The only way for anything to become popular is for it to be free. I haven't paid for a computer program in years. If it's free, it's for me. Cheap cheap cheap.
Apple's iThingies aren't free, or even cheap, but they're widely popular. Quality and utility (and status symbol branding) is how they do it. True, the 'radio' industry is a niche market, but only until it evolves into a content deliverer.... to all those iThingies. The standalone FM receiver will be relegated to emergencies when the power and the cell/internet grids are down. Probably as a chip in a modern LED flashlight, and notably lacking power-draining "HD" features.
And we complain about all the greed. Which is the better virtue? Cheap or greed?
People who don't understand economics complain about 'greed'. Capitalism isn't 'greed'. Ibiquity brought a solution to the table in a niche market (the fading old school standalone terrestrial radio) and programmers signed up so they wouldn't have to go through AM Stereo again. Consumers and manufacturers saw no need to do so. Now the content providers are using the web to get the multiple channels of programming out to consumers' devices of choice. TunedIn and I-Heart are the delivery systems competing with Ibiquity, and Ibiquity is losing. But Ibiquity and its predecessors made the bets up front and put up the bucks which they are now trying to recover in licensing fees and by adding flashy video interfaces to car radios (brilliant).
Meanwhile the FCC, aka the government, puts up artificial roadblocks to multi-use bandwidth and tries to muck with the internet under the guise of 'neutrality'; now that's 'greed', power-hungry nanny political sloth style. And the pols don't have any guiding principle like profit to motivate them to act virtuously and productively. Hence a 90% disapproval rating for government greed and a 90% approval rating for free-market attractively designed high priced iThingies. And crickets for standalone HD receivers, whose time, if they ever had one, has most certainly passed.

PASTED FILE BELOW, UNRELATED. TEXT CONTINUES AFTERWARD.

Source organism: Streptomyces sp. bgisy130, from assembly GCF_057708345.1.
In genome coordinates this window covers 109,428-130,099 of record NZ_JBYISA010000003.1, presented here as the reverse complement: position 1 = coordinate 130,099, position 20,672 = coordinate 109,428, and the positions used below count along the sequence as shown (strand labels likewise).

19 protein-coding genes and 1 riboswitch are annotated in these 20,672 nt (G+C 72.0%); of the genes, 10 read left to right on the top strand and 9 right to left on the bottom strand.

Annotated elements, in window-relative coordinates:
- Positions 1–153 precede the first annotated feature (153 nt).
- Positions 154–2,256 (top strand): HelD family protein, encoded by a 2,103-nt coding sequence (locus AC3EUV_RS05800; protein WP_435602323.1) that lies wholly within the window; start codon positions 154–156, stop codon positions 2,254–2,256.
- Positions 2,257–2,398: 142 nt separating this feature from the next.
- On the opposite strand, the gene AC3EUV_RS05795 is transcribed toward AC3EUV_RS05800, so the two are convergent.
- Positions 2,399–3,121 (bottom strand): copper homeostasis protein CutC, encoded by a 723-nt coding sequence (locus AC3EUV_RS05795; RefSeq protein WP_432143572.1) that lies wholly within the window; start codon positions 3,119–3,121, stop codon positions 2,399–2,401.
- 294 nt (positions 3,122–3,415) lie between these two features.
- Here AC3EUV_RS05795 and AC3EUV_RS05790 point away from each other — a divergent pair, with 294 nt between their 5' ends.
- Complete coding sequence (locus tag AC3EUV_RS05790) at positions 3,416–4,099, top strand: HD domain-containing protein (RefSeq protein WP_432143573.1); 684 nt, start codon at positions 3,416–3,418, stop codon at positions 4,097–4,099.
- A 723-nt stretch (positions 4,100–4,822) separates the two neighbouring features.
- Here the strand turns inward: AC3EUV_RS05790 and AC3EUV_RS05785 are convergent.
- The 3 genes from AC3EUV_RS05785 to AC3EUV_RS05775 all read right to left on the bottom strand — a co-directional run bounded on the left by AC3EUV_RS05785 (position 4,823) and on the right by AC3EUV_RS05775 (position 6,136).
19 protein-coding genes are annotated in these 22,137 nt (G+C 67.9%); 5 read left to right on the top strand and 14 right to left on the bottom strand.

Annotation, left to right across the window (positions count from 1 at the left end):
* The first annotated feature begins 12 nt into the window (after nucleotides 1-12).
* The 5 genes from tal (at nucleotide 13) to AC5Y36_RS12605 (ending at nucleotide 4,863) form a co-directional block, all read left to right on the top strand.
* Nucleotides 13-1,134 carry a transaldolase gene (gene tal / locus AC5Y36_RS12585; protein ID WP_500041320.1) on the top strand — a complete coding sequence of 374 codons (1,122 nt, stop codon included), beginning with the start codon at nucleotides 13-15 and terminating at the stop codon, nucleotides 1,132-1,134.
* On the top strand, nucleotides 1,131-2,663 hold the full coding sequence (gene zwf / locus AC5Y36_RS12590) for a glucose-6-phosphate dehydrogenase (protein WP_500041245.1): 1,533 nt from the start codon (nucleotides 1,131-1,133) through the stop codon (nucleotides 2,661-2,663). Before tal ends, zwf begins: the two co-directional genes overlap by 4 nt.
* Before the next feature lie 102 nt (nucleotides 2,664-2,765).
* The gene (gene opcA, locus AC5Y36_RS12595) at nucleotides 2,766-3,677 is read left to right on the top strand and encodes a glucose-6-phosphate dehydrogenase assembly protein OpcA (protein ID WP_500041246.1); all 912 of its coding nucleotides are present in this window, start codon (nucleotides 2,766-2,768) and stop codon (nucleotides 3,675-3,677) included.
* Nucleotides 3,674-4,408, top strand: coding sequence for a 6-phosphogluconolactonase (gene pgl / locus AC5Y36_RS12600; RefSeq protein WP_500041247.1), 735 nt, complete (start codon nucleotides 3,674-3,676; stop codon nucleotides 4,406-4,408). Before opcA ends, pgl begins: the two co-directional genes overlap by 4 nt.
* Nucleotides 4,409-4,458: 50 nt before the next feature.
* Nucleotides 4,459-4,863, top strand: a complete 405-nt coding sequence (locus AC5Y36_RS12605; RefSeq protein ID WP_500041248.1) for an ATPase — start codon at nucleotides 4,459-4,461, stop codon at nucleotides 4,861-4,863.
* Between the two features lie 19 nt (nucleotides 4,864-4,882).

Radio does have one big advantage over internet delivered content. Bandwidth. You can multicast programming to an unlimited number of people with radio. Each internet listener uses a little bit of the "fat pipe" and the capability is certainly not unlimited.
When we first started using IP based remote gear we could use the 3G networks with good results. But today, in many markets, 3G is un-usable for audio codecs. In Atlanta, they are not very useable during drivetime hours. 4G still works well but it's only a matter of time until these systems start to choke from user loading.
As I've said before, the best solution might be a hybrid system which uses IBOC channels for programming delivery and Ethernet for adding unique elements (GPS based ads, traffic reports etc.) and for listener interaction with content providers.
I think the main problem is a stagnation of programming ideas which the bean counters can understand, and wrap their tiny little minds around. There are plenty of people, like myself, with ideas.......but the folks who run radio are too frightened of failure to dare try them. It's all 'bout da money........